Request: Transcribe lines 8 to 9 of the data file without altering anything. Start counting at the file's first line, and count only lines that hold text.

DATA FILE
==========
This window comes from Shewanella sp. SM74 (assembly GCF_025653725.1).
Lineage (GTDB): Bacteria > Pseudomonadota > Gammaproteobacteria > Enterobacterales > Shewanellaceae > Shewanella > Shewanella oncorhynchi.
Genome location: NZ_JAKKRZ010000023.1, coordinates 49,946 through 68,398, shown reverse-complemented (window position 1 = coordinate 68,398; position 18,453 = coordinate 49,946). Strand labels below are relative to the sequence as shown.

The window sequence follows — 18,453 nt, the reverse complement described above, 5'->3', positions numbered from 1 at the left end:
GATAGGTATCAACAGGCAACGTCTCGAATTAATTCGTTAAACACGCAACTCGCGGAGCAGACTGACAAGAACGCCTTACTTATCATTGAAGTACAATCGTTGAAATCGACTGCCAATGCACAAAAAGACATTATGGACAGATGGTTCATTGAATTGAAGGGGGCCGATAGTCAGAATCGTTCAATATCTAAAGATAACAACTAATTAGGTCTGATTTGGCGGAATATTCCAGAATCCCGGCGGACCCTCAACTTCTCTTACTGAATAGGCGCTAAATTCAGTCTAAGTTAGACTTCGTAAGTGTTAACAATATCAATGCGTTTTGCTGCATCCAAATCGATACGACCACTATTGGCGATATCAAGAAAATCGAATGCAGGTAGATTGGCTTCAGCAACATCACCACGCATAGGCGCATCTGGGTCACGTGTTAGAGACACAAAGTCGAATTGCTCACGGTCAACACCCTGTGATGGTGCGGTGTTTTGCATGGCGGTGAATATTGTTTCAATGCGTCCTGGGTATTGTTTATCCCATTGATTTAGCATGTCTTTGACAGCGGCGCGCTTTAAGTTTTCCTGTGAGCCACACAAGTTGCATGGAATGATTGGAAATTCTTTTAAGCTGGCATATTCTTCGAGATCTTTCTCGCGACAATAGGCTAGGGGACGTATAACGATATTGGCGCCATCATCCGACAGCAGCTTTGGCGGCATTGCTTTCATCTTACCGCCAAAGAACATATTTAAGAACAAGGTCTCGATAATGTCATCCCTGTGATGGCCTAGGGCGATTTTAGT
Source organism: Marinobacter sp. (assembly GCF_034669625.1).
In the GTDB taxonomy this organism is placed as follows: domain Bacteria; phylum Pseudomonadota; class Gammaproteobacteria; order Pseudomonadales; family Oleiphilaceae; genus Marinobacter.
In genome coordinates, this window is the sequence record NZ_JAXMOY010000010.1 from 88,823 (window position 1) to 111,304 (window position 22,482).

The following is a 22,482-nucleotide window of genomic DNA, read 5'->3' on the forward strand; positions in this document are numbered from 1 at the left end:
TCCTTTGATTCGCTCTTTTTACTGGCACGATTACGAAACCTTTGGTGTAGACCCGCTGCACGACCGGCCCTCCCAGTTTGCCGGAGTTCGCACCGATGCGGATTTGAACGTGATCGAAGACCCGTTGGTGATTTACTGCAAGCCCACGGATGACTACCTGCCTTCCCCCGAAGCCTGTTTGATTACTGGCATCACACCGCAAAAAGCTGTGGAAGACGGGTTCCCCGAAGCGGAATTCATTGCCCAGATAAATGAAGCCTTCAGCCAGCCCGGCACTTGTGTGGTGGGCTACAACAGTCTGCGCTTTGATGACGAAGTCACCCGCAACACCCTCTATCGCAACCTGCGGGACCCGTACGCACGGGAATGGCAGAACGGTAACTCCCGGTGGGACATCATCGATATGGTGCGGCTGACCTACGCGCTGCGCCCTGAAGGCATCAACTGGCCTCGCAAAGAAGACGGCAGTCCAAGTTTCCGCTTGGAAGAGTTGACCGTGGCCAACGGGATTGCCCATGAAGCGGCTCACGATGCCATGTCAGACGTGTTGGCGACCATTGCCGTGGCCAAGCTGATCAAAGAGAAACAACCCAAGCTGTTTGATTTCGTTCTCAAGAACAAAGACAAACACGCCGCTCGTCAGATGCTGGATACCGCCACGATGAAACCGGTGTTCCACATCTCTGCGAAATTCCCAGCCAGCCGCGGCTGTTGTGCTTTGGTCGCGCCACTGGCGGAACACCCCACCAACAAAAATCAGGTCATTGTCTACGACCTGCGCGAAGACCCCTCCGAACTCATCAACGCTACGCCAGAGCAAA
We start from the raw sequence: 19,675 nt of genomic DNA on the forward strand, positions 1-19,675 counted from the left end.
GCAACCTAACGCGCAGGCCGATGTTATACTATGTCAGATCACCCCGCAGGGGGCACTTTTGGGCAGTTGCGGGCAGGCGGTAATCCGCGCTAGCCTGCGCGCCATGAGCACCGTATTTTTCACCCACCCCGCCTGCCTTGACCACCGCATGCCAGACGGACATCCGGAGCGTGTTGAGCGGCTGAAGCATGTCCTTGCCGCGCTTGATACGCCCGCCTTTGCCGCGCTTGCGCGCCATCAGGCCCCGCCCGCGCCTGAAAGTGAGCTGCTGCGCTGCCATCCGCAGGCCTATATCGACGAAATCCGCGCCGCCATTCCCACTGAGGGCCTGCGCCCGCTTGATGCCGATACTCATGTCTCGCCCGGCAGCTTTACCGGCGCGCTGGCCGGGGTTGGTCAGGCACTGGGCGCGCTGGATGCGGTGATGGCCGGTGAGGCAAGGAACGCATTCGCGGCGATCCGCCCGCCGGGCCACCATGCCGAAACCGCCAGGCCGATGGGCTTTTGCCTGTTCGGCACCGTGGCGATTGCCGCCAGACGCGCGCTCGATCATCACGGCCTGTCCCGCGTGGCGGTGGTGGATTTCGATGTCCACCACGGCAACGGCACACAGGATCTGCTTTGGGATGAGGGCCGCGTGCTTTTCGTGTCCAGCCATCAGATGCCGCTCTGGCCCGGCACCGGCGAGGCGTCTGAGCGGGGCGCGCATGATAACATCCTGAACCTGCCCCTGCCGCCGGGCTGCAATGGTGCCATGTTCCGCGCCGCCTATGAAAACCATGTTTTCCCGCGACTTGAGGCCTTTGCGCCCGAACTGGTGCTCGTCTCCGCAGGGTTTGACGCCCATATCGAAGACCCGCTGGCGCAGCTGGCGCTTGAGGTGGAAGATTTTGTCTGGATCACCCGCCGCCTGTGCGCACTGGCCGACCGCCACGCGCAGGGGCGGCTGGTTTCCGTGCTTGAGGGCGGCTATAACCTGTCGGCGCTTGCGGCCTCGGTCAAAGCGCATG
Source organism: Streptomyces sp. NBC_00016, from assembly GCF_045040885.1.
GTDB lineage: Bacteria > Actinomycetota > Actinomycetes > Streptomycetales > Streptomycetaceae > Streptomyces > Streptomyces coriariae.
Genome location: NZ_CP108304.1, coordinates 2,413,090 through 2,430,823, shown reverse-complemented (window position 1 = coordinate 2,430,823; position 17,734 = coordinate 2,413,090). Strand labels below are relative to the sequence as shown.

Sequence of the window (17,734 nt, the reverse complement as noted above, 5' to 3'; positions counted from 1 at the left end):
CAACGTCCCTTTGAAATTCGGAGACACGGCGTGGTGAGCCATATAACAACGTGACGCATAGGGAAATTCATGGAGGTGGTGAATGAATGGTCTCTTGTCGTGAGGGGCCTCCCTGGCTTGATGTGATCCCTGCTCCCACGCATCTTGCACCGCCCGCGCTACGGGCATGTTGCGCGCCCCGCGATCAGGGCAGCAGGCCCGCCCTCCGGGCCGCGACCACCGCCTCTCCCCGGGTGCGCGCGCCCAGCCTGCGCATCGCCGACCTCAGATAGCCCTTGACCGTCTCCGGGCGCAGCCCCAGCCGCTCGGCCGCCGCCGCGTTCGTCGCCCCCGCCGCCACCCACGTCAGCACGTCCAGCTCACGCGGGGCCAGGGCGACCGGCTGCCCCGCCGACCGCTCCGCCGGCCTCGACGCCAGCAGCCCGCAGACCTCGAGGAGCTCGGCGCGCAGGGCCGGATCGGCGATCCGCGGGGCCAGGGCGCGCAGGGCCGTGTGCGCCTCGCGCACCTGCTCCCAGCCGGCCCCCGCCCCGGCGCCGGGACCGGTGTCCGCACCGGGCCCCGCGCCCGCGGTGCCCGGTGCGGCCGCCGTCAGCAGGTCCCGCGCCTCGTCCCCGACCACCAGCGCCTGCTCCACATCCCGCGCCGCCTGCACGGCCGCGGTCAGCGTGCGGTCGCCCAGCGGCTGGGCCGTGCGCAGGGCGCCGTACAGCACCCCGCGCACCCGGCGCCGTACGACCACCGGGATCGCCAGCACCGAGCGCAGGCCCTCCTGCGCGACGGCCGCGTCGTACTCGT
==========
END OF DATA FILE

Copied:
In genome coordinates, this window is the sequence record NZ_JAXMOY010000010.1 from 88,823 (window position 1) to 111,304 (window position 22,482).

The following is a 22,482-nucleotide window of genomic DNA, read 5'->3' on the forward strand; positions in this document are numbered from 1 at the left end: